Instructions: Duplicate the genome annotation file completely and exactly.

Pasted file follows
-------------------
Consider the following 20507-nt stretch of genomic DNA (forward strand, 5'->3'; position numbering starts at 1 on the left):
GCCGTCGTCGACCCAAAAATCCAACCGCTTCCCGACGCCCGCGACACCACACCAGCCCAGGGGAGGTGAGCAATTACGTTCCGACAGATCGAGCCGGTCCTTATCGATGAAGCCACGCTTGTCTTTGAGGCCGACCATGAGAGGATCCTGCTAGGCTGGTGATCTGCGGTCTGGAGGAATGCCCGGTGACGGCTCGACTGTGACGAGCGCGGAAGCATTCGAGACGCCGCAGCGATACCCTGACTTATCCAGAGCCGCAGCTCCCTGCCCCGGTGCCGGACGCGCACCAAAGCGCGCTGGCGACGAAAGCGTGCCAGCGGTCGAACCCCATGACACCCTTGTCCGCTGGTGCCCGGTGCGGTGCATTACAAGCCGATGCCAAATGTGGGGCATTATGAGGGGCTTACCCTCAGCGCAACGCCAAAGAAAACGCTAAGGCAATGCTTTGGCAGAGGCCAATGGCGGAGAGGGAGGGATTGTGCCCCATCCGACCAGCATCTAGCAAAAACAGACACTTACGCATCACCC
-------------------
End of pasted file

Consider the following 20507-nt stretch of genomic DNA (forward strand, 5'->3'; position numbering starts at 1 on the left):
GCCGTCGTCGACCCAAAAATCCAACCGCTTCCCGACGCCCGCGACACCACACCAGCCCAGGGGAGGTGAGCAATTACGTTCCGACAGATCGAGCCGGTCCTTATCGATGAAGCCACGCTTGTCTTTGAGGCCGACCATGAGAGGATCCTGCTAGGCTGGTGATCTGCGGTCTGGAGGAATGCCCGGTGACGGCTCGACTGTGACGAGCGCGGAAGCATTCGAGACGCCGCAGCGATACCCTGACTTATCCAGAGCCGCAGCTCCCTGCCCCGGTGCCGGACGCGCACCAAAGCGCGCTGGCGACGAAAGCGTGCCAGCGGTCGAACCCCATGACACCCTTGTCCGCTGGTGCCCGGTGCGGTGCATTACAAGCCGATGCCAAATGTGGGGCATTATGAGGGGCTTACCCTCAGCGCAACGCCAAAGAAAACGCTAAGGCAATGCTTTGGCAGAGGCCAATGGCGGAGAGGGAGGGATTGTGCCCCATCCGACCAGCATCTAGCAAAAACAGACACTTACGCATCACCC